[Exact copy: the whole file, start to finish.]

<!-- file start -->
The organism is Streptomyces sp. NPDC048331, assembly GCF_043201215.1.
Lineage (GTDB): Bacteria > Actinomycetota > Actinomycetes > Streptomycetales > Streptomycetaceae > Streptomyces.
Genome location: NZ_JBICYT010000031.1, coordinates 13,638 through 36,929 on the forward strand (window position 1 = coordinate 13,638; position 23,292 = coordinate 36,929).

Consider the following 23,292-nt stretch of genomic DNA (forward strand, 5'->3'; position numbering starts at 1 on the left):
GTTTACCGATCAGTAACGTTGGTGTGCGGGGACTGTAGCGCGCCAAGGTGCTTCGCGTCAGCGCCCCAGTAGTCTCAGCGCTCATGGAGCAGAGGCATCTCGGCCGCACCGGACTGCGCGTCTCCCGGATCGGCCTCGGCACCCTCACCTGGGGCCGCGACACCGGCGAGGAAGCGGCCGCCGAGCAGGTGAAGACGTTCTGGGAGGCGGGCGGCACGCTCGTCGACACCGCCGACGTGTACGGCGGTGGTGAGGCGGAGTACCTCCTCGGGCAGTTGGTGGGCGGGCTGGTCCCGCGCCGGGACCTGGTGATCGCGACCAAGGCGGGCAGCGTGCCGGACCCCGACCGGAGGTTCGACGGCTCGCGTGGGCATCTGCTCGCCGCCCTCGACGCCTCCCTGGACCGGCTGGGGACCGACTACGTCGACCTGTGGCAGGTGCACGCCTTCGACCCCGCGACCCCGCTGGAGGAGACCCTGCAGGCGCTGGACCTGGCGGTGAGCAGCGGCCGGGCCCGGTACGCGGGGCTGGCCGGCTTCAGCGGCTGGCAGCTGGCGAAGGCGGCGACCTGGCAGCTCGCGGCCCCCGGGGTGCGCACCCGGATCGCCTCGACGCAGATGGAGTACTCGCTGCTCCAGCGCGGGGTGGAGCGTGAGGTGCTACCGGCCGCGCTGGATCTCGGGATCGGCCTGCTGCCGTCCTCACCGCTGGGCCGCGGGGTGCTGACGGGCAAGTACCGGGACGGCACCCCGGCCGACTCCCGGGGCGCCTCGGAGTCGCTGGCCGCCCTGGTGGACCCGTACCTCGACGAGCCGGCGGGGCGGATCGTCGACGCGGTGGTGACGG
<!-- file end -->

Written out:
The organism is Streptomyces sp. NPDC048331, assembly GCF_043201215.1.
Lineage (GTDB): Bacteria > Actinomycetota > Actinomycetes > Streptomycetales > Streptomycetaceae > Streptomyces.
Genome location: NZ_JBICYT010000031.1, coordinates 13,638 through 36,929 on the forward strand (window position 1 = coordinate 13,638; position 23,292 = coordinate 36,929).

Consider the following 23,292-nt stretch of genomic DNA (forward strand, 5'->3'; position numbering starts at 1 on the left):
GTTTACCGATCAGTAACGTTGGTGTGCGGGGACTGTAGCGCGCCAAGGTGCTTCGCGTCAGCGCCCCAGTAGTCTCAGCGCTCATGGAGCAGAGGCATCTCGGCCGCACCGGACTGCGCGTCTCCCGGATCGGCCTCGGCACCCTCACCTGGGGCCGCGACACCGGCGAGGAAGCGGCCGCCGAGCAGGTGAAGACGTTCTGGGAGGCGGGCGGCACGCTCGTCGACACCGCCGACGTGTACGGCGGTGGTGAGGCGGAGTACCTCCTCGGGCAGTTGGTGGGCGGGCTGGTCCCGCGCCGGGACCTGGTGATCGCGACCAAGGCGGGCAGCGTGCCGGACCCCGACCGGAGGTTCGACGGCTCGCGTGGGCATCTGCTCGCCGCCCTCGACGCCTCCCTGGACCGGCTGGGGACCGACTACGTCGACCTGTGGCAGGTGCACGCCTTCGACCCCGCGACCCCGCTGGAGGAGACCCTGCAGGCGCTGGACCTGGCGGTGAGCAGCGGCCGGGCCCGGTACGCGGGGCTGGCCGGCTTCAGCGGCTGGCAGCTGGCGAAGGCGGCGACCTGGCAGCTCGCGGCCCCCGGGGTGCGCACCCGGATCGCCTCGACGCAGATGGAGTACTCGCTGCTCCAGCGCGGGGTGGAGCGTGAGGTGCTACCGGCCGCGCTGGATCTCGGGATCGGCCTGCTGCCGTCCTCACCGCTGGGCCGCGGGGTGCTGACGGGCAAGTACCGGGACGGCACCCCGGCCGACTCCCGGGGCGCCTCGGAGTCGCTGGCCGCCCTGGTGGACCCGTACCTCGACGAGCCGGCGGGGCGGATCGTCGACGCGGTGGTGACGG